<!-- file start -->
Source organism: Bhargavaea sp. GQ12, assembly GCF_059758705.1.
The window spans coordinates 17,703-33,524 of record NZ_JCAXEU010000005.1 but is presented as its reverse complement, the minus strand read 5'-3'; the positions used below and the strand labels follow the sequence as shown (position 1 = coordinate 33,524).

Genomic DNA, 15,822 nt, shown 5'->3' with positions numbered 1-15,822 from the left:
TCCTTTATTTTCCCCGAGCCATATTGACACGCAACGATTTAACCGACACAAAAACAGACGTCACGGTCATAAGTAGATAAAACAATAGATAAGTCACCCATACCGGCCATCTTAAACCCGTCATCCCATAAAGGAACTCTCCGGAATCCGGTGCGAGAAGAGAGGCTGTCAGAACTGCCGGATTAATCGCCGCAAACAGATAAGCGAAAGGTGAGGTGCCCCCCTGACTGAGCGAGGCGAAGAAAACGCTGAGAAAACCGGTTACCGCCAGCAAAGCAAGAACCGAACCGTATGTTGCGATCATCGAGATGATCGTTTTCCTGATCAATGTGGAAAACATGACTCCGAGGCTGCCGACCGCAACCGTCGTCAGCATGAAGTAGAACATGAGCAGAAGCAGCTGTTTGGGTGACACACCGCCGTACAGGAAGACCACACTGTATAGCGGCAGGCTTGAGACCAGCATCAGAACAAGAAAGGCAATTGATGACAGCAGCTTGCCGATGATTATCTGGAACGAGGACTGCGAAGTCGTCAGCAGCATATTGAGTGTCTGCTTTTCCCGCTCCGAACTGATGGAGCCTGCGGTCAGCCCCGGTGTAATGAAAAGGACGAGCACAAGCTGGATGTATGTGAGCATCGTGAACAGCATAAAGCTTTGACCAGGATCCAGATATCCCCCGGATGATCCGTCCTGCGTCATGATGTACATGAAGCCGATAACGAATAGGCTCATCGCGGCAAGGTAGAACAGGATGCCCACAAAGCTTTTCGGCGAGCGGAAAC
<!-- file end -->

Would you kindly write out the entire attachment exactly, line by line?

Source organism: Bhargavaea sp. GQ12, assembly GCF_059758705.1.
The window spans coordinates 17,703-33,524 of record NZ_JCAXEU010000005.1 but is presented as its reverse complement, the minus strand read 5'-3'; the positions used below and the strand labels follow the sequence as shown (position 1 = coordinate 33,524).

Genomic DNA, 15,822 nt, shown 5'->3' with positions numbered 1-15,822 from the left:
TCCTTTATTTTCCCCGAGCCATATTGACACGCAACGATTTAACCGACACAAAAACAGACGTCACGGTCATAAGTAGATAAAACAATAGATAAGTCACCCATACCGGCCATCTTAAACCCGTCATCCCATAAAGGAACTCTCCGGAATCCGGTGCGAGAAGAGAGGCTGTCAGAACTGCCGGATTAATCGCCGCAAACAGATAAGCGAAAGGTGAGGTGCCCCCCTGACTGAGCGAGGCGAAGAAAACGCTGAGAAAACCGGTTACCGCCAGCAAAGCAAGAACCGAACCGTATGTTGCGATCATCGAGATGATCGTTTTCCTGATCAATGTGGAAAACATGACTCCGAGGCTGCCGACCGCAACCGTCGTCAGCATGAAGTAGAACATGAGCAGAAGCAGCTGTTTGGGTGACACACCGCCGTACAGGAAGACCACACTGTATAGCGGCAGGCTTGAGACCAGCATCAGAACAAGAAAGGCAATTGATGACAGCAGCTTGCCGATGATTATCTGGAACGAGGACTGCGAAGTCGTCAGCAGCATATTGAGTGTCTGCTTTTCCCGCTCCGAACTGATGGAGCCTGCGGTCAGCCCCGGTGTAATGAAAAGGACGAGCACAAGCTGGATGTATGTGAGCATCGTGAACAGCATAAAGCTTTGACCAGGATCCAGATATCCCCCGGATGATCCGTCCTGCGTCATGATGTACATGAAGCCGATAACGAATAGGCTCATCGCGGCAAGGTAGAACAGGATGCCCACAAAGCTTTTCGGCGAGCGGAAAC